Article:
From the Edge of Space: Felix Baumgartner’s Death-Defying Dive

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The Austrian skydiver broke the world record for highest skydive by jumping from 24 miles above the Earth.

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16 comments
Quentin_Patrick5
Quentin_Patrick5

The very early seconds of the Felix Baumgartner jump interest me the most because it was the first time anyone has been in free fall in the vacuum of space until he went low enough to get push back from atmosphere.  This experiment might help a lot to test procedures if anyone in the future needs to abandon a low-Earth vehicle in space.

Elliot Williams
Elliot Williams

Anyone knows what happened to the capsule and balloon? Is it still out there floating around with all our other junk?

bikan0e
bikan0e

Pretty exciting. Glad all their plans worked. Excellent Wile E. Coyote effect as he stepped off the ladder and..vanished into a speck..

L441616
L441616

meteorite      mailbox    l899461@foxmail.com

Mike Fischer
Mike Fischer

 When he breaks the sound barrier.... what will happen?

Denesius17
Denesius17

Because the air is thin, the shock wave created is minimal, but there is always the risk that the transition point of the shock wave generated (as his body moves thru the air faster that the air molecules can normally get out of the way) can cause aerodynamic effects that will cause tumbling or spinning, which would make it difficult amp; dangerous to open a parachute.  This was the biggest unkown he faced before the jump, something that could be simulated by not tested beforehand.

PaoloBernasconi
PaoloBernasconi like.author.displayName 1 Like

nothing ...  it's all phony, the speed of sounds depends on the air density , there is no sound in space cause there is no air so the speed of sound is used here just as a number, but it's meaningless as he will reach that speed only where there is no air .. when he will reach down an altitude where atmospheric pressure starts, the change will be gradual and by the time he is surrounded by enough air density to carry sound, the friction from the  transition will have slowed him down enough to be below sound speed , so he actually will not breach the sound barrier at all.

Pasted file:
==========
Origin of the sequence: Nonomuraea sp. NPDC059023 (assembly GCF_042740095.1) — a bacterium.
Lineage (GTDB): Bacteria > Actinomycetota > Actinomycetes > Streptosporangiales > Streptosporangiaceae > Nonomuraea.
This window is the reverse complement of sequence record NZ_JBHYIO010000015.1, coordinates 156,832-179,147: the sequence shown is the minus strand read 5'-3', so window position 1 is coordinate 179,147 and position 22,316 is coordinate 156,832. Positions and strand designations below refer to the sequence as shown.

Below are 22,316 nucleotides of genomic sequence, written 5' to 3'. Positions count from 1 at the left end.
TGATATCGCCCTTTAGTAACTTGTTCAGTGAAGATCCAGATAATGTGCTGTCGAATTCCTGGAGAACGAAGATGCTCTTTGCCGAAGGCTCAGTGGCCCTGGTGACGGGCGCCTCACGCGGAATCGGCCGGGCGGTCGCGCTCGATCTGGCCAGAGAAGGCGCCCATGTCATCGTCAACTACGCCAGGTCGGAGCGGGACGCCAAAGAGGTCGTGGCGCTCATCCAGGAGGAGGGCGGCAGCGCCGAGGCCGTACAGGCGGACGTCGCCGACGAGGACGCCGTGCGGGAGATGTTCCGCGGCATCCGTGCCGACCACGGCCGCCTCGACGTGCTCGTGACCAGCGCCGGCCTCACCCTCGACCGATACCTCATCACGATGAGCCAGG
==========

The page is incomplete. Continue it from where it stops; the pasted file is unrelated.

Space crafts re-entering from space come from much higher .. there fore have a lot more time at 1G acceleration to pick up so much speed that by the time they reach the atmosphere they are so fast they actually slam into it at a speed that is several tens of times the speed of sound .. this dude is doing something cool, but the speed of sound here is not relevant at all 

Denesius17
Denesius17

Nice explanation, and obviously spoken by one without knowledge ("the worst kind of fool...."). If you knew anything about anything, you'd realize that a balloon, which uses floatation based on density of the gas within the envelope being less than the density of the gas outside, cannot reach an altitude where there is no air.  And as long as there's air, there's sound, and that sound has a speed, and you sir should limit your commentary to areas where you have some knowledge. Don't take away from the man his accomplishment!

PaoloBernasconi
PaoloBernasconi like.author.displayName 1 Like

like u know better .. here is one idea, why don't you go up 125 miles and open your mouth to try explaining how smart you are ... see if anyone can hear what you say, if you manage to say anything .... good luck, really.

This is not about Felix ... to breach the barrier of sound you need air with some density .. yes, there is some air up at 120 miles .. so much, there is basically no friction .. which means there is no sound, it makes no sense to speak of barrier of sound at that height, their is a reason why the speed of sound is defined at sea level conditions. Yes, Felix fell faster than the barrier of sound .. . where there is no sound. 

Your emotions do not change reality

Gusghost
Gusghost

Thank you Sheldon Cooper!

ULURU
ULURU

That's one small step for mankind...........oops!

Skipdallas
Skipdallas like.author.displayName 1 Like

Watch out for that first step, it's a doosy!